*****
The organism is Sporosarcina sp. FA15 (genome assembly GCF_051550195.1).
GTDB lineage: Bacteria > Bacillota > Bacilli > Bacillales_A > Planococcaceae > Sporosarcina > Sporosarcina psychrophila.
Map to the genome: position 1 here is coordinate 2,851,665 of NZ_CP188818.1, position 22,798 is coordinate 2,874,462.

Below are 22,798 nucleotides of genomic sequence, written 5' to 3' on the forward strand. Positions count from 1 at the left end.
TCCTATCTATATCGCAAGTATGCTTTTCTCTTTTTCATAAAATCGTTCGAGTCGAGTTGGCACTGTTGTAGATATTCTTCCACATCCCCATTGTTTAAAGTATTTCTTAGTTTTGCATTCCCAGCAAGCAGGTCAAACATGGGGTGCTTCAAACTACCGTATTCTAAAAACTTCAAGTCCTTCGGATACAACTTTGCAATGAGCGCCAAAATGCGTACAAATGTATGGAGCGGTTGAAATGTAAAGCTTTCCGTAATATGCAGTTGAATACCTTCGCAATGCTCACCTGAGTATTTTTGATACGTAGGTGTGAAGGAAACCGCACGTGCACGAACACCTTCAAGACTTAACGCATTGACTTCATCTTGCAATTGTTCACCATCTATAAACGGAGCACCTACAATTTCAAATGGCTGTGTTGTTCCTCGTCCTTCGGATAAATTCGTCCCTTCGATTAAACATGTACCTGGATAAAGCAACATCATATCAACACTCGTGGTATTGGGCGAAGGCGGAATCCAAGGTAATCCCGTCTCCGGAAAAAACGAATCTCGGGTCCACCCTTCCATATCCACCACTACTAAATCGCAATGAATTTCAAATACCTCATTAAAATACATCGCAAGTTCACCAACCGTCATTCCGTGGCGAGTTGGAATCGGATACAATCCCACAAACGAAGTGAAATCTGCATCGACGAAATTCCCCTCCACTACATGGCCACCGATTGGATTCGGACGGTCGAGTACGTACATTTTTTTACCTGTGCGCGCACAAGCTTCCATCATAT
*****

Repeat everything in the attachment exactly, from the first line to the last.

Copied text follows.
The organism is Sporosarcina sp. FA15 (genome assembly GCF_051550195.1).
GTDB lineage: Bacteria > Bacillota > Bacilli > Bacillales_A > Planococcaceae > Sporosarcina > Sporosarcina psychrophila.
Map to the genome: position 1 here is coordinate 2,851,665 of NZ_CP188818.1, position 22,798 is coordinate 2,874,462.

Below are 22,798 nucleotides of genomic sequence, written 5' to 3' on the forward strand. Positions count from 1 at the left end.
TCCTATCTATATCGCAAGTATGCTTTTCTCTTTTTCATAAAATCGTTCGAGTCGAGTTGGCACTGTTGTAGATATTCTTCCACATCCCCATTGTTTAAAGTATTTCTTAGTTTTGCATTCCCAGCAAGCAGGTCAAACATGGGGTGCTTCAAACTACCGTATTCTAAAAACTTCAAGTCCTTCGGATACAACTTTGCAATGAGCGCCAAAATGCGTACAAATGTATGGAGCGGTTGAAATGTAAAGCTTTCCGTAATATGCAGTTGAATACCTTCGCAATGCTCACCTGAGTATTTTTGATACGTAGGTGTGAAGGAAACCGCACGTGCACGAACACCTTCAAGACTTAACGCATTGACTTCATCTTGCAATTGTTCACCATCTATAAACGGAGCACCTACAATTTCAAATGGCTGTGTTGTTCCTCGTCCTTCGGATAAATTCGTCCCTTCGATTAAACATGTACCTGGATAAAGCAACATCATATCAACACTCGTGGTATTGGGCGAAGGCGGAATCCAAGGTAATCCCGTCTCCGGAAAAAACGAATCTCGGGTCCACCCTTCCATATCCACCACTACTAAATCGCAATGAATTTCAAATACCTCATTAAAATACATCGCAAGTTCACCAACCGTCATTCCGTGGCGAGTTGGAATCGGATACAATCCCACAAACGAAGTGAAATCTGCATCGACGAAATTCCCCTCCACTACATGGCCACCGATTGGATTCGGACGGTCGAGTACGTACATTTTTTTACCTGTGCGCGCACAAGCTTCCATCATAT